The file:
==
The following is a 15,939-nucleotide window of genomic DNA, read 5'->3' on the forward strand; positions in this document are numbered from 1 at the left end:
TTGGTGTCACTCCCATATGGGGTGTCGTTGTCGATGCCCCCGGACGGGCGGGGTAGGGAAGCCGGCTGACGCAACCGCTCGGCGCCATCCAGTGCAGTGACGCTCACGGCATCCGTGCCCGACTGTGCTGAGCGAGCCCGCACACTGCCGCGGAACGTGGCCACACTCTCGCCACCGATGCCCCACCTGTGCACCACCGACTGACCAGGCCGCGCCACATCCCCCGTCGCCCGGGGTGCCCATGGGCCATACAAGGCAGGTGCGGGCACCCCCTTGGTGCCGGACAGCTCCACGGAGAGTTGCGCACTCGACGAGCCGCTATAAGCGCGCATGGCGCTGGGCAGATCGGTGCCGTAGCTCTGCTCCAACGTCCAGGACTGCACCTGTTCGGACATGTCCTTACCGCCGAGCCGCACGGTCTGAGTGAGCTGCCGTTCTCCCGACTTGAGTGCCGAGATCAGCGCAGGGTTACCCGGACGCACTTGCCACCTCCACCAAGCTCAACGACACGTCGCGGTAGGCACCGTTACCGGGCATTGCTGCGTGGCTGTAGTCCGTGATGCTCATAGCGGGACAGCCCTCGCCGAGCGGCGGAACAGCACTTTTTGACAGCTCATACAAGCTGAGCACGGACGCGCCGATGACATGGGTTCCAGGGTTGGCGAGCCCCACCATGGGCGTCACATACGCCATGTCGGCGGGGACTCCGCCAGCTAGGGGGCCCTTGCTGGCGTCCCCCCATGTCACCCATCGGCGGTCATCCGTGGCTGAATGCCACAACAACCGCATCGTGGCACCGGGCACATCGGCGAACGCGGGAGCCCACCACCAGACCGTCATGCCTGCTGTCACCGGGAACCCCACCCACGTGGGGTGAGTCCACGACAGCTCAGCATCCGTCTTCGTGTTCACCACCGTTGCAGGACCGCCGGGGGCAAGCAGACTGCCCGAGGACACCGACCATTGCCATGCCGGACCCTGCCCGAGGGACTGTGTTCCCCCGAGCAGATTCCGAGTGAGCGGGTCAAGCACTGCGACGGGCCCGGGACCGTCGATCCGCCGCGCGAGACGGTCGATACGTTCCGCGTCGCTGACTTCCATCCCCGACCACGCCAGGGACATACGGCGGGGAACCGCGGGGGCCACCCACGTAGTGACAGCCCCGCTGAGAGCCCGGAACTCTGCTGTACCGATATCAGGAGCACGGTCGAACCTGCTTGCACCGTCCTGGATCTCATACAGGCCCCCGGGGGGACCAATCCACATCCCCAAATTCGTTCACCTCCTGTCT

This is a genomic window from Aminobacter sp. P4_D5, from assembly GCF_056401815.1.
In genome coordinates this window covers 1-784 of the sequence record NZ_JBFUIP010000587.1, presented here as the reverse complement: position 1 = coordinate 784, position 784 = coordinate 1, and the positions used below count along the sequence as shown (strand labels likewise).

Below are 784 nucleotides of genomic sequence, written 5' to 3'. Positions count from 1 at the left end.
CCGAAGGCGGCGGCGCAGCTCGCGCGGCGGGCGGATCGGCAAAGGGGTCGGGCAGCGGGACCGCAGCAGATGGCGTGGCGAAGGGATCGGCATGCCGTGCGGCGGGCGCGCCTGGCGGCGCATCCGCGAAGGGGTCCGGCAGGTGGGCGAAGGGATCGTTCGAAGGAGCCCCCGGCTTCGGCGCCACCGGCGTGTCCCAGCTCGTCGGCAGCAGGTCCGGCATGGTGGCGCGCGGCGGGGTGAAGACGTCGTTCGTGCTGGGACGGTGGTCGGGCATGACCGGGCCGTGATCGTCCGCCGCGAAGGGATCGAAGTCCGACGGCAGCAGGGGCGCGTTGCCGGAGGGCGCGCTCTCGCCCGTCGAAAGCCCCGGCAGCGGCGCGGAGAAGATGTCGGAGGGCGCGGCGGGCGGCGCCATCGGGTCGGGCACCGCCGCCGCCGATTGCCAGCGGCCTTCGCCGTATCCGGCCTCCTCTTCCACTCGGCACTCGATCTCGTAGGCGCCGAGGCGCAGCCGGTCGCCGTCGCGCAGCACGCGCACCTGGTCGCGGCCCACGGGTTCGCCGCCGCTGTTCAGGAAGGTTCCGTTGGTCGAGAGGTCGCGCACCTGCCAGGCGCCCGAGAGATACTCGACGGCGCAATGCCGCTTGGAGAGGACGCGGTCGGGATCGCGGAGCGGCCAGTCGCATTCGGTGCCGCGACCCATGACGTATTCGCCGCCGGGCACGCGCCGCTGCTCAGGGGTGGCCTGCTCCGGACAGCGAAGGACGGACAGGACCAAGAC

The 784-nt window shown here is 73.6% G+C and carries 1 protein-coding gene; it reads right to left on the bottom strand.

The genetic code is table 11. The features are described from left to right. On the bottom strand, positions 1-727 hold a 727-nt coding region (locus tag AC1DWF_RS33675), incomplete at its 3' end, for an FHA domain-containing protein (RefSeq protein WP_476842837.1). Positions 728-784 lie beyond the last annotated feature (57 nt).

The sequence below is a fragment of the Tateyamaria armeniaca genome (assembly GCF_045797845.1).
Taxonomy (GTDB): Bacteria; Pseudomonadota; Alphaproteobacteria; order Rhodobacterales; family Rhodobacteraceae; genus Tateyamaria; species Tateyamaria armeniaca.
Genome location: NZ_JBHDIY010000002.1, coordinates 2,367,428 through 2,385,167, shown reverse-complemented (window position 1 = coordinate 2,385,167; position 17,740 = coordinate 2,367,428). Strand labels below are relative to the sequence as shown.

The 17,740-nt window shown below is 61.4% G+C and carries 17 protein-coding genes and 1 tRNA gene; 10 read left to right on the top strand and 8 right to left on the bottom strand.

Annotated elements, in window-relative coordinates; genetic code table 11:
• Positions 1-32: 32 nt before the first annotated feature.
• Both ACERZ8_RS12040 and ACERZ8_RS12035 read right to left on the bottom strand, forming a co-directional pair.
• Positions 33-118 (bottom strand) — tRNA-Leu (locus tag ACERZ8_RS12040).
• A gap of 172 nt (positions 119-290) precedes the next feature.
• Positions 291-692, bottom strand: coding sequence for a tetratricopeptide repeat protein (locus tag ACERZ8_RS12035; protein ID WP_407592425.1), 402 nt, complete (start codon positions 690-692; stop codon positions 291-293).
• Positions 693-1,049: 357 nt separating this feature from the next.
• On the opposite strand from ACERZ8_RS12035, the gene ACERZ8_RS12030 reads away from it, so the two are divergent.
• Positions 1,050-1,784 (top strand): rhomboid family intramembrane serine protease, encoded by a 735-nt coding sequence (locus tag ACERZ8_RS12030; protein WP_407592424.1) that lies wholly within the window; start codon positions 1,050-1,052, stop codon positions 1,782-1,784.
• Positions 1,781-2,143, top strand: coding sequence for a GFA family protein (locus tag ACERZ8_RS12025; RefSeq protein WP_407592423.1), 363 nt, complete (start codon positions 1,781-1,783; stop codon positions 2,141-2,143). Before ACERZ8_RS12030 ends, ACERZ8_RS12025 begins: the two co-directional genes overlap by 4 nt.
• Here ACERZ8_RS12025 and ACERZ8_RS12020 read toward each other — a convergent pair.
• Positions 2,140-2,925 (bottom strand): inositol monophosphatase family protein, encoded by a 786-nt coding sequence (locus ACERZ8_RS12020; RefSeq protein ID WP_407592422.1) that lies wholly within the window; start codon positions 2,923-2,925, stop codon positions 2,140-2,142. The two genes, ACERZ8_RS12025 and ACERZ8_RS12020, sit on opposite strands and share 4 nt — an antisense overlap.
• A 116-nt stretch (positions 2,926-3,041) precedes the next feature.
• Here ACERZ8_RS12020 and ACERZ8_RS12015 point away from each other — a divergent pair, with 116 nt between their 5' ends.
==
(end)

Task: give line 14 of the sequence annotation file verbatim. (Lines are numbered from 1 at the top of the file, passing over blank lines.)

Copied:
• Positions 1-32: 32 nt before the first annotated feature.